In December, the New York Times released a report in collaboration with ProPublica, exposing the unnerving logic behind prescription drug prices. The report outlined a complicated network of insurers, pharmacies, drug companies and pharmacy benefit managers – all of which are motivated by one thing: money.
One might expect that after factoring in the exorbitant fees one must pay to receive healthcare, the price of prescription drugs would only fluctuate within a range of cents on the dollar. Instead, because of the intense profit motives lurking beneath these exchanges, prices have been known to range between $45 and $85.
Patrik Swanljung, who spoke with NYT about his experiences in the system, said when he used his Medicare card, he paid just under $84 for his cholesterol drugs. Flummoxed by the extreme price, he decided to do some research and discovered the same drug for $45.89 on Blink Health’s website.
According to a recent article by Elaine S. Povich, the same experience was had by Rhode Island state Representative Brian Kennedy, who has joined four other Democrats in attempting to quash gag orders that keep pharmacies from telling customers about cheaper options.
During a trip to his local pharmacy, Kennedy was surprised to learn from his pharmacist that he could get the same prescription drugs for a much lower price. All he had to do was bypass his insurance company and purchase the medication at retail value. Kennedy was also surprised to learn that the pharmacist was bound by a gag order imposed by a pharmacy benefit manager – meaning technically he wasn’t allowed to tell the state Representative about the better deal.
In a press release, State Representative Teresa Tanzi, a former pharmacist who is sponsoring the bill, spoke about the need to maintain the integrity of the profession: “As a pharmacist practicing in Rhode Island for 20 years, I was shocked when I learned that my colleagues in community pharmacies are not able to help patients find the lowest cost option for their prescriptions if they enter into a contract with a PBM. The practice of facilitating all aspects of a patient’s care, including affordable medications, has been part of our profession for generations. PBM contracts should not be able to erode the trust and open communication between a patient and a pharmacist.”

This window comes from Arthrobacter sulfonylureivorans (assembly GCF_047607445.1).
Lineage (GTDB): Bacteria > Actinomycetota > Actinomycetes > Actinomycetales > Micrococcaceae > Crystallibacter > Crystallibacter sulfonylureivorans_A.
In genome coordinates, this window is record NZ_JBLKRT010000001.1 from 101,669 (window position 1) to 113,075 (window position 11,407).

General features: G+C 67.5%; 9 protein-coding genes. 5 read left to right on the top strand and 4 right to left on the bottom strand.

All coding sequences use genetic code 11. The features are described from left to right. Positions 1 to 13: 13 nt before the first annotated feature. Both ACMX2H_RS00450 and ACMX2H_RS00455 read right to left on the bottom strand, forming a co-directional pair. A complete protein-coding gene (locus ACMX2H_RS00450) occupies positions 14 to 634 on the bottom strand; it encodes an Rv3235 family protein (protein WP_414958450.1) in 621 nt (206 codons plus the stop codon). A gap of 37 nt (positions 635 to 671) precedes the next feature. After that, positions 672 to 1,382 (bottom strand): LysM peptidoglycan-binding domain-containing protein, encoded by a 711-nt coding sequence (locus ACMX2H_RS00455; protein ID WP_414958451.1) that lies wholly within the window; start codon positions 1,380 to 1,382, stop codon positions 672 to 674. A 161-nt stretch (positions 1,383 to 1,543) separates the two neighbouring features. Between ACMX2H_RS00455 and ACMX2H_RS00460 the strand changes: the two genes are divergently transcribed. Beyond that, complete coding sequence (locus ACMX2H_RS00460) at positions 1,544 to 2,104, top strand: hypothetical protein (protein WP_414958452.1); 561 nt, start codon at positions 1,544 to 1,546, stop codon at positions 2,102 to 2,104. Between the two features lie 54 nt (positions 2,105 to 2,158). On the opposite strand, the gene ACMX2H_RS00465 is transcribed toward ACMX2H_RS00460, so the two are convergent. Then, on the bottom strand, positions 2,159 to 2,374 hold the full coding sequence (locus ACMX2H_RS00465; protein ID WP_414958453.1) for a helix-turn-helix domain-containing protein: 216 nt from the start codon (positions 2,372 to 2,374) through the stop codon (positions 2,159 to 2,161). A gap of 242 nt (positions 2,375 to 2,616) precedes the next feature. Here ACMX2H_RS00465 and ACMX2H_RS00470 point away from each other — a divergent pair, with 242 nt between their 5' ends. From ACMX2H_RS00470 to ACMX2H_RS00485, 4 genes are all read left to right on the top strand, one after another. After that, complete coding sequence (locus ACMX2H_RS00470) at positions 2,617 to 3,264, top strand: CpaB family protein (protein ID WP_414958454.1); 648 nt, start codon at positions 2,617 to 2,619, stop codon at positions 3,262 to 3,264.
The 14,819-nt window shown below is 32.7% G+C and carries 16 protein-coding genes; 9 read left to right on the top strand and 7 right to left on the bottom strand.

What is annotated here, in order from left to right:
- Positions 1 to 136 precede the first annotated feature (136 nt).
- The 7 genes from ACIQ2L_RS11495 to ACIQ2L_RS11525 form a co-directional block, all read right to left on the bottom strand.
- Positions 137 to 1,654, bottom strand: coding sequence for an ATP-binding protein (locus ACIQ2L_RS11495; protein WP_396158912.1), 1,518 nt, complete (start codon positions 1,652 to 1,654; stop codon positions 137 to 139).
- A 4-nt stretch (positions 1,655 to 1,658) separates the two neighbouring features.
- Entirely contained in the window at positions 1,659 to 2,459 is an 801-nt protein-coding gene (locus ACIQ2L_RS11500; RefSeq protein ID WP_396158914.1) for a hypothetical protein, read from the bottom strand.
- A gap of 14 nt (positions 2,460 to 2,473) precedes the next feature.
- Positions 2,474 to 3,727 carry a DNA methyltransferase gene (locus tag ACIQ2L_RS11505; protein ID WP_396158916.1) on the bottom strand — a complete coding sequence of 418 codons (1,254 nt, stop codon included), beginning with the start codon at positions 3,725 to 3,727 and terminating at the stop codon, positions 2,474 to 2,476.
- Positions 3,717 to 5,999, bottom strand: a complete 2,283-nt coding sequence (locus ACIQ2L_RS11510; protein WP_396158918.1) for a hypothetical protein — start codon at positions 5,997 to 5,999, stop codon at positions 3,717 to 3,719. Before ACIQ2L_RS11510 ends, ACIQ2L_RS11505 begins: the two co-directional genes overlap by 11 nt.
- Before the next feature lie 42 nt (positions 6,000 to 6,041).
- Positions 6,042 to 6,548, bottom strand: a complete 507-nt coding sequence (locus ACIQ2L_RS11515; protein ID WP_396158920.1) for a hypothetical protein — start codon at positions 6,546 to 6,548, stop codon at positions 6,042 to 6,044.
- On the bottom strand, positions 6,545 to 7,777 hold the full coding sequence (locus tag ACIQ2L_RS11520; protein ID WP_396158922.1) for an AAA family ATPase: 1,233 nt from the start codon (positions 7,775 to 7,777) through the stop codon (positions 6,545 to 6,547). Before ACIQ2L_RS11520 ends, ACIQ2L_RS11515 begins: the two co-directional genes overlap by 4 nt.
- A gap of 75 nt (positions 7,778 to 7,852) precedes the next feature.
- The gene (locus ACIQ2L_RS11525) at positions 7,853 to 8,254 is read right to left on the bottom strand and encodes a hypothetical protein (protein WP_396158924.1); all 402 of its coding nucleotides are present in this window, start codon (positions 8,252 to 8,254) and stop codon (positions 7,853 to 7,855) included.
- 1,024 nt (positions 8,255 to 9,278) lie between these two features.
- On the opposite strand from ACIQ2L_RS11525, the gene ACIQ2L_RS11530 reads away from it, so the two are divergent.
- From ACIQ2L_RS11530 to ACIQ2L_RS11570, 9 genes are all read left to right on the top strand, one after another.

So what are pharmacy benefit managers? PBMs, such as ExpressScripts and OptumRx, are essentially middle-men who handle drug claims on behalf of insurance companies. They deal directly with pharmacies and draw up contracts pertaining to the sale of certain drugs. These contracts often contain “gag orders” that prevent pharmacists from informing customers that the copay is higher than the retail value or that there is a cheaper version of the drug available in the store. PBMs, who get to pocket the extra money, use these gag orders to ensure maximum profit.
As a result, consumers have been left in the dark, unaware that they could be saving half their money on prescription drugs. According to Kennedy, “his constituents […] have run into this problem, and in many cases, I don’t think they are fully aware. It’s not until after the fact that they think about it, particularly the senior citizens.”
Richard Cauchi, who’s the health director at the National Conference of State Legislatures, spoke about the trap entailed by gag orders: “As a consumer you would have no idea how this works,” he said, continuing, “Even if you were aware of the issue, it would be hard to know when the person across the counter says, ‘This is $20.’ They would pay the $20, because what is the option?”
Tanzi put it this way in her statement: “No corporation looking to maximize its profits should be able to tell a pharmacist they can’t tell their patients about information they know will help them save money or feel better. Gag clauses are damaging to the pharmacist-patient relationship and are a corporate money grab that hurts consumers.” She added, “My legislation will make them illegal so pharmacists will not be muzzled and consumers will be given the knowledge they need to save money.”
According to LegiScan, the legislation has been recommended for further study.